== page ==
No one can run a Ponzi scheme forever, and SSA is starting to come apart not with the paint job but with the frame of the vehicle, itself. And yet our Congresscritters and Presidents can’t get an Enron or Madoff perp-walk…

ajacksonian on January 17, 2011 at 10:32 AM

Anything that Bernie “The Socialist” Sanders is opposed to, I am 110% for!

Let the Democrats beat each other into a pulp over this one, while The Republicans stay on the sidelines with boxes of popcorn in hand and enjoy the show.

pilamaye on January 17, 2011 at 10:35 AM

Don’t shrink the welfare state … LOL

tarpon on January 17, 2011 at 10:35 AM

And the public sector union leeches know it.

Good Lt on January 17, 2011 at 10:27 AM

I can buy that one. Once people see\feel they can live without a government entitlement, they have less need\desire for big government (i.e., less public employees\union members).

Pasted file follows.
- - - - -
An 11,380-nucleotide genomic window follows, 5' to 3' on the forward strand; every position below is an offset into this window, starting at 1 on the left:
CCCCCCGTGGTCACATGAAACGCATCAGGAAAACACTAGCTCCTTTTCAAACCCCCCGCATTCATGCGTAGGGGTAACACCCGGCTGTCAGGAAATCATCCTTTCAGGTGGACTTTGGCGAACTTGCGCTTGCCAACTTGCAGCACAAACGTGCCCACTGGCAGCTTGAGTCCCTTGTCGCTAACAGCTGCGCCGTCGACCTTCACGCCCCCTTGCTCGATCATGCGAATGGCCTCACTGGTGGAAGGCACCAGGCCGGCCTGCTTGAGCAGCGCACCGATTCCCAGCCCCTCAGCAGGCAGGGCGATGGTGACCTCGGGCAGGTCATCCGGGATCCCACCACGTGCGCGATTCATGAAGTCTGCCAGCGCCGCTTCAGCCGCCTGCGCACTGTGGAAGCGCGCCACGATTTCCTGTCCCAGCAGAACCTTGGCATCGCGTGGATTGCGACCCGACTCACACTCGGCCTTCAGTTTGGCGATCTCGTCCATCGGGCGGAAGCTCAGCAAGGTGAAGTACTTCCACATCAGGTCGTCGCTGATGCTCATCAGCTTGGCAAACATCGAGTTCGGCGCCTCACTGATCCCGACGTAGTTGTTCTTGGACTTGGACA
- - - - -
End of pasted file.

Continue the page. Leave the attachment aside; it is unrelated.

WashJeff on January 17, 2011 at 10:37 AM

“However, Republicans didn’t push the FICA tax holiday in the first place.”

No, but you must admit that it is something of a Republican idea. Senate Republicans have said, on the record, that it wasn’t their idea, but it falls in with their ideology. They would have simply preferred a pay roll tax holiday for employers in addition (or maybe instead of) to employees.

Indy82 on January 17, 2011 at 10:24 AM

I don’t recall this being said, nor the idea coming from the Republicans. This is typical Democrat window dressing.

JSGreg3 on January 17, 2011 at 10:40 AM

i dont get it…they get such great pensions, why are the unions worried about ss bennies….

cmsinaz on January 17, 2011 at 10:41 AM

WashJeff on January 17, 2011 at 10:19 AM

sorry, didn’t read your post first…

cmsinaz on January 17, 2011 at 10:42 AM

should have read the thread through

:(